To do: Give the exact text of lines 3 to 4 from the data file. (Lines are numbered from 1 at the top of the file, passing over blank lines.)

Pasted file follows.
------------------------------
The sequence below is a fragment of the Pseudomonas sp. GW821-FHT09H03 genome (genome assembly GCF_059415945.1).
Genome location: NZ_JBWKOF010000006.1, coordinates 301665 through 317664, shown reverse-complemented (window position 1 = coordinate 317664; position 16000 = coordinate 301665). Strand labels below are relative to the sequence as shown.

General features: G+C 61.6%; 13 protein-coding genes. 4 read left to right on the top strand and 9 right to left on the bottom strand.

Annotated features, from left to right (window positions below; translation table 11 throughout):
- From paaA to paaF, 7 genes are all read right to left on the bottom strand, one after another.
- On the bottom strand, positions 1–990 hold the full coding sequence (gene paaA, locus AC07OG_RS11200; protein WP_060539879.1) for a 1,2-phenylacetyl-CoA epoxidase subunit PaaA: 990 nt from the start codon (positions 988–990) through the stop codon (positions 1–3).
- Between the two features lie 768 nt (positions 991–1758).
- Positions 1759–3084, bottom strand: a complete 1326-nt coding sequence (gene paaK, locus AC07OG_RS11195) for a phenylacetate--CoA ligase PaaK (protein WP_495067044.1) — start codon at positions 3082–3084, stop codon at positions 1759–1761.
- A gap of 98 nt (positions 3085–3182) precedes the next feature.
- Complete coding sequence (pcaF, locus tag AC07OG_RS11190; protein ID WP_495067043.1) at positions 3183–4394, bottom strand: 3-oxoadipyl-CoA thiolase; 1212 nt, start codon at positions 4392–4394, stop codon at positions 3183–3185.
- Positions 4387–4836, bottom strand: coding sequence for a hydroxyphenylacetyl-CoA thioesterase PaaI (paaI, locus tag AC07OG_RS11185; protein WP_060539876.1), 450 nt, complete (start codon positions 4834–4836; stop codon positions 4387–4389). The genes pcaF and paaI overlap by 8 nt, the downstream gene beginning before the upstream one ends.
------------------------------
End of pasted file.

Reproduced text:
General features: G+C 61.6%; 13 protein-coding genes. 4 read left to right on the top strand and 9 right to left on the bottom strand.

Annotated features, from left to right (window positions below; translation table 11 throughout):